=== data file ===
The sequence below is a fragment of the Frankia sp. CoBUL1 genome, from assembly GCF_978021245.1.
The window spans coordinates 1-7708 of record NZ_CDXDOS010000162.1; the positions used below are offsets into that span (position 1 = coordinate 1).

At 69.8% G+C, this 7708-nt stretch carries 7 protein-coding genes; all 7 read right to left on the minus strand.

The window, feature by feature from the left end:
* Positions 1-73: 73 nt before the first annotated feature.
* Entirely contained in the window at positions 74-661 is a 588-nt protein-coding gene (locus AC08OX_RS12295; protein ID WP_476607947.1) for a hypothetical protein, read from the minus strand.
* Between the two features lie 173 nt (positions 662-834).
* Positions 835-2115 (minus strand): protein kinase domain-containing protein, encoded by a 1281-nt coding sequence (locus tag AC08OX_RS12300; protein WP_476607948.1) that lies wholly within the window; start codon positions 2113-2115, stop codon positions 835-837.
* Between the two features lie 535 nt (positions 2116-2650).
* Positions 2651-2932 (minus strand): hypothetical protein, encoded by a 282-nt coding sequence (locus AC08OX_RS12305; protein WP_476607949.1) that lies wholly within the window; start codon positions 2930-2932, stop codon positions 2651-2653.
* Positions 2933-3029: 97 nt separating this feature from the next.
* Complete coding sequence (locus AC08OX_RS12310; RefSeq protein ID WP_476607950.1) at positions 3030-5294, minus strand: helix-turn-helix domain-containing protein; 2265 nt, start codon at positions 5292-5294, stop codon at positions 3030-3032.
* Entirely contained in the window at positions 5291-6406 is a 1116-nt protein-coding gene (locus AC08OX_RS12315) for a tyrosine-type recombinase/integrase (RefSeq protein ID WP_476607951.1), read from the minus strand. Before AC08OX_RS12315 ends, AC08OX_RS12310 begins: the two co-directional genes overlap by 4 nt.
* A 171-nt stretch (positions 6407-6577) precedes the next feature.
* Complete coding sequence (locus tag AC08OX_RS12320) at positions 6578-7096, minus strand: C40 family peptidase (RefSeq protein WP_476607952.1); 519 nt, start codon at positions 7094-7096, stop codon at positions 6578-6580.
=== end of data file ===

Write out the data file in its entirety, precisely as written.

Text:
The sequence below is a fragment of the Frankia sp. CoBUL1 genome, from assembly GCF_978021245.1.
The window spans coordinates 1-7708 of record NZ_CDXDOS010000162.1; the positions used below are offsets into that span (position 1 = coordinate 1).

At 69.8% G+C, this 7708-nt stretch carries 7 protein-coding genes; all 7 read right to left on the minus strand.

The window, feature by feature from the left end:
* Positions 1-73: 73 nt before the first annotated feature.
* Entirely contained in the window at positions 74-661 is a 588-nt protein-coding gene (locus AC08OX_RS12295; protein ID WP_476607947.1) for a hypothetical protein, read from the minus strand.
* Between the two features lie 173 nt (positions 662-834).
* Positions 835-2115 (minus strand): protein kinase domain-containing protein, encoded by a 1281-nt coding sequence (locus tag AC08OX_RS12300; protein WP_476607948.1) that lies wholly within the window; start codon positions 2113-2115, stop codon positions 835-837.
* Between the two features lie 535 nt (positions 2116-2650).
* Positions 2651-2932 (minus strand): hypothetical protein, encoded by a 282-nt coding sequence (locus AC08OX_RS12305; protein WP_476607949.1) that lies wholly within the window; start codon positions 2930-2932, stop codon positions 2651-2653.
* Positions 2933-3029: 97 nt separating this feature from the next.
* Complete coding sequence (locus AC08OX_RS12310; RefSeq protein ID WP_476607950.1) at positions 3030-5294, minus strand: helix-turn-helix domain-containing protein; 2265 nt, start codon at positions 5292-5294, stop codon at positions 3030-3032.
* Entirely contained in the window at positions 5291-6406 is a 1116-nt protein-coding gene (locus AC08OX_RS12315) for a tyrosine-type recombinase/integrase (RefSeq protein ID WP_476607951.1), read from the minus strand. Before AC08OX_RS12315 ends, AC08OX_RS12310 begins: the two co-directional genes overlap by 4 nt.
* A 171-nt stretch (positions 6407-6577) precedes the next feature.
* Complete coding sequence (locus tag AC08OX_RS12320) at positions 6578-7096, minus strand: C40 family peptidase (RefSeq protein WP_476607952.1); 519 nt, start codon at positions 7094-7096, stop codon at positions 6578-6580.